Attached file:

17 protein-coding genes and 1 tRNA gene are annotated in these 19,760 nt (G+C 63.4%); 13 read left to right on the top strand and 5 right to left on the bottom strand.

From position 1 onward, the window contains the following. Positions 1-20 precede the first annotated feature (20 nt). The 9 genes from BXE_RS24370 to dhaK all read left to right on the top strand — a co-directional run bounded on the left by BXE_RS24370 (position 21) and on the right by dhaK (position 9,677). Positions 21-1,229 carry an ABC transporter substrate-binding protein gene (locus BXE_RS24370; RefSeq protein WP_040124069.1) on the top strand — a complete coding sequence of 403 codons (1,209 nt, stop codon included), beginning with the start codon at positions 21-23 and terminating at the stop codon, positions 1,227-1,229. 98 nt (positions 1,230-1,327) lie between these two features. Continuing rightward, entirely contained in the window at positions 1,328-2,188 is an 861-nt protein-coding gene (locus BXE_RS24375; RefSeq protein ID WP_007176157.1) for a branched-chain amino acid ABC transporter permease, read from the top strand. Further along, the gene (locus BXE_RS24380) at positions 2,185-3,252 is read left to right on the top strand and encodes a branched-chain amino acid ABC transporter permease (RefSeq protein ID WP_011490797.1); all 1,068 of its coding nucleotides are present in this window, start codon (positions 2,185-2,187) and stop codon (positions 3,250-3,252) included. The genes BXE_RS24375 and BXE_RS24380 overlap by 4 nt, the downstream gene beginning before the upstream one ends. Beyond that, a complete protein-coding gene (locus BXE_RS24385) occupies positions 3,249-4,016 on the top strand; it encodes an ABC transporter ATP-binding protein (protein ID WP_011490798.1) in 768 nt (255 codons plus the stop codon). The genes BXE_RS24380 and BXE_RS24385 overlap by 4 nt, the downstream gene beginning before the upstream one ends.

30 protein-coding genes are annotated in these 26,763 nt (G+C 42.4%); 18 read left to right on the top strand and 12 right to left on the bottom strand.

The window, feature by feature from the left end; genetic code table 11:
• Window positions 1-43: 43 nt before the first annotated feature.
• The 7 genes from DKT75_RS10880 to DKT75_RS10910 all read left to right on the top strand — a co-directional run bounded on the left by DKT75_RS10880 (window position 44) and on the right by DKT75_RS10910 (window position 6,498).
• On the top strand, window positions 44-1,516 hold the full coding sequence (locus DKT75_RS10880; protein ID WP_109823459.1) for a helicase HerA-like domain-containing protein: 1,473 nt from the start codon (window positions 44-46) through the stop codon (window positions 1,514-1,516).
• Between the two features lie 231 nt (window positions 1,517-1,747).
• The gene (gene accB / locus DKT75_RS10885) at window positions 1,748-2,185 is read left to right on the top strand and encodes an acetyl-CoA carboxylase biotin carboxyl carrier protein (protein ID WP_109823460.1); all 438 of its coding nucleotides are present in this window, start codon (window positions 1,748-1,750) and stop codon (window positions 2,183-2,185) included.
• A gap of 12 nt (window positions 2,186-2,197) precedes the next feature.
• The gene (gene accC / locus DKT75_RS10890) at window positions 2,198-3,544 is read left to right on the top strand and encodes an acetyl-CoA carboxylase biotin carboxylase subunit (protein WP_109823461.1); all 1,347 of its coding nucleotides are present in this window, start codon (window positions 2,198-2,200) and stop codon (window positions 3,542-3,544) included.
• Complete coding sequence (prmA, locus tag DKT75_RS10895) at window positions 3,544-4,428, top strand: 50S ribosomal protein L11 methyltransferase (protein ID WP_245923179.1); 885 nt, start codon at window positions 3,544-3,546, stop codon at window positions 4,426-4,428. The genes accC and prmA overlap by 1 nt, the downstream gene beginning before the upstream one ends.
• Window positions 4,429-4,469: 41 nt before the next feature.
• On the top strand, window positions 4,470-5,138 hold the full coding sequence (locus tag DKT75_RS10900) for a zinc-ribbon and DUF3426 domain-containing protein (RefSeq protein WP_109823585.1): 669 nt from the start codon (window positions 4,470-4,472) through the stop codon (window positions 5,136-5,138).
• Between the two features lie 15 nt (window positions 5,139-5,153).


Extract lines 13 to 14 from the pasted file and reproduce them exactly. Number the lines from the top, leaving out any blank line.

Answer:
• Window positions 4,429-4,469: 41 nt before the next feature.
• On the top strand, window positions 4,470-5,138 hold the full coding sequence (locus tag DKT75_RS10900) for a zinc-ribbon and DUF3426 domain-containing protein (RefSeq protein WP_109823585.1): 669 nt from the start codon (window positions 4,470-4,472) through the stop codon (window positions 5,136-5,138).